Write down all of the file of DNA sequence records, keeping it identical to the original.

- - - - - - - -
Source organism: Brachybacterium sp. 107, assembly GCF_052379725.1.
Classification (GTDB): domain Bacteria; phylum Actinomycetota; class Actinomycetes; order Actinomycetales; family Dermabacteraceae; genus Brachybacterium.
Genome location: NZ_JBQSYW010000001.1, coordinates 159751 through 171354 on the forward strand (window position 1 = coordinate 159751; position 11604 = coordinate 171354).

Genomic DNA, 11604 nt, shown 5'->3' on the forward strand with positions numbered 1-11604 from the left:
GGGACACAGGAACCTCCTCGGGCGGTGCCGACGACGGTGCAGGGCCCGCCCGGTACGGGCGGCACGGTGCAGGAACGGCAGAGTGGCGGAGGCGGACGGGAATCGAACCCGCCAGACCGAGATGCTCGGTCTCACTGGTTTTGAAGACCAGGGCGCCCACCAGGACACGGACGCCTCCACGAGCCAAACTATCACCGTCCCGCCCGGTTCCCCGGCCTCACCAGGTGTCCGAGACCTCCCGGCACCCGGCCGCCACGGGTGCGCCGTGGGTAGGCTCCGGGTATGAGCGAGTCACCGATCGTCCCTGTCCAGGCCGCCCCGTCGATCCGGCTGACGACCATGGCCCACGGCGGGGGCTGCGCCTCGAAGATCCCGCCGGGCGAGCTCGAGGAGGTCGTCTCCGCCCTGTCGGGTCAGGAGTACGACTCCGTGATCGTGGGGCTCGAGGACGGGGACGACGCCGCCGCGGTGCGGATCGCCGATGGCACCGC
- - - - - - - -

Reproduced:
Source organism: Brachybacterium sp. 107, assembly GCF_052379725.1.
Classification (GTDB): domain Bacteria; phylum Actinomycetota; class Actinomycetes; order Actinomycetales; family Dermabacteraceae; genus Brachybacterium.
Genome location: NZ_JBQSYW010000001.1, coordinates 159751 through 171354 on the forward strand (window position 1 = coordinate 159751; position 11604 = coordinate 171354).

Genomic DNA, 11604 nt, shown 5'->3' on the forward strand with positions numbered 1-11604 from the left:
GGGACACAGGAACCTCCTCGGGCGGTGCCGACGACGGTGCAGGGCCCGCCCGGTACGGGCGGCACGGTGCAGGAACGGCAGAGTGGCGGAGGCGGACGGGAATCGAACCCGCCAGACCGAGATGCTCGGTCTCACTGGTTTTGAAGACCAGGGCGCCCACCAGGACACGGACGCCTCCACGAGCCAAACTATCACCGTCCCGCCCGGTTCCCCGGCCTCACCAGGTGTCCGAGACCTCCCGGCACCCGGCCGCCACGGGTGCGCCGTGGGTAGGCTCCGGGTATGAGCGAGTCACCGATCGTCCCTGTCCAGGCCGCCCCGTCGATCCGGCTGACGACCATGGCCCACGGCGGGGGCTGCGCCTCGAAGATCCCGCCGGGCGAGCTCGAGGAGGTCGTCTCCGCCCTGTCGGGTCAGGAGTACGACTCCGTGATCGTGGGGCTCGAGGACGGGGACGACGCCGCCGCGGTGCGGATCGCCGATGGCACCGC